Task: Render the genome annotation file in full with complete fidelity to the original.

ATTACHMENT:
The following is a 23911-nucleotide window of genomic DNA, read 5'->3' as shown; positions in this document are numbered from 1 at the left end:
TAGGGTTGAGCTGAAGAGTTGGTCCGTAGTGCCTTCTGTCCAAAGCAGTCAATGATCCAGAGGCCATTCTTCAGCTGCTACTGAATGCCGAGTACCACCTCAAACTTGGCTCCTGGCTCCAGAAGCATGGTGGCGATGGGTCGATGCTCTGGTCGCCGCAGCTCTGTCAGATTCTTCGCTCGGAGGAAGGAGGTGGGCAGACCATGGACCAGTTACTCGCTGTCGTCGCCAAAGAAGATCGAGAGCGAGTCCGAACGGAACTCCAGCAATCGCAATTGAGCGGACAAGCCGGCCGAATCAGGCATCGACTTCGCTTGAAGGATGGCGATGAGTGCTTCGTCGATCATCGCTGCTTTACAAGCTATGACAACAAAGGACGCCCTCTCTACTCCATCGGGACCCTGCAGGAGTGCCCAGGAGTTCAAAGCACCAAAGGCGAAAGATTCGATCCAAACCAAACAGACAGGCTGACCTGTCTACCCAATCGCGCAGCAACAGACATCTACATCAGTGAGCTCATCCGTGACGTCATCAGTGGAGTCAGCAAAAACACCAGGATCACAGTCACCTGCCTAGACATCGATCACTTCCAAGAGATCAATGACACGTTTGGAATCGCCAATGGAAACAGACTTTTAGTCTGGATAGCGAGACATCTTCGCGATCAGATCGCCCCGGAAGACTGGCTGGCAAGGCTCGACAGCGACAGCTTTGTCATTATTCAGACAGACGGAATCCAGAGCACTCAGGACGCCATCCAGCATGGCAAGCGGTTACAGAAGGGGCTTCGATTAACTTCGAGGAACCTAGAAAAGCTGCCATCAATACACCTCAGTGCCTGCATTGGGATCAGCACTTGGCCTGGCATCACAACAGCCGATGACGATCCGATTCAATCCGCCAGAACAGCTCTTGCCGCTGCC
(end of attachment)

The following is a 23911-nucleotide window of genomic DNA, read 5'->3' as shown; positions in this document are numbered from 1 at the left end:
TAGGGTTGAGCTGAAGAGTTGGTCCGTAGTGCCTTCTGTCCAAAGCAGTCAATGATCCAGAGGCCATTCTTCAGCTGCTACTGAATGCCGAGTACCACCTCAAACTTGGCTCCTGGCTCCAGAAGCATGGTGGCGATGGGTCGATGCTCTGGTCGCCGCAGCTCTGTCAGATTCTTCGCTCGGAGGAAGGAGGTGGGCAGACCATGGACCAGTTACTCGCTGTCGTCGCCAAAGAAGATCGAGAGCGAGTCCGAACGGAACTCCAGCAATCGCAATTGAGCGGACAAGCCGGCCGAATCAGGCATCGACTTCGCTTGAAGGATGGCGATGAGTGCTTCGTCGATCATCGCTGCTTTACAAGCTATGACAACAAAGGACGCCCTCTCTACTCCATCGGGACCCTGCAGGAGTGCCCAGGAGTTCAAAGCACCAAAGGCGAAAGATTCGATCCAAACCAAACAGACAGGCTGACCTGTCTACCCAATCGCGCAGCAACAGACATCTACATCAGTGAGCTCATCCGTGACGTCATCAGTGGAGTCAGCAAAAACACCAGGATCACAGTCACCTGCCTAGACATCGATCACTTCCAAGAGATCAATGACACGTTTGGAATCGCCAATGGAAACAGACTTTTAGTCTGGATAGCGAGACATCTTCGCGATCAGATCGCCCCGGAAGACTGGCTGGCAAGGCTCGACAGCGACAGCTTTGTCATTATTCAGACAGACGGAATCCAGAGCACTCAGGACGCCATCCAGCATGGCAAGCGGTTACAGAAGGGGCTTCGATTAACTTCGAGGAACCTAGAAAAGCTGCCATCAATACACCTCAGTGCCTGCATTGGGATCAGCACTTGGCCTGGCATCACAACAGCCGATGACGATCCGATTCAATCCGCCAGAACAGCTCTTGCCGCTGCC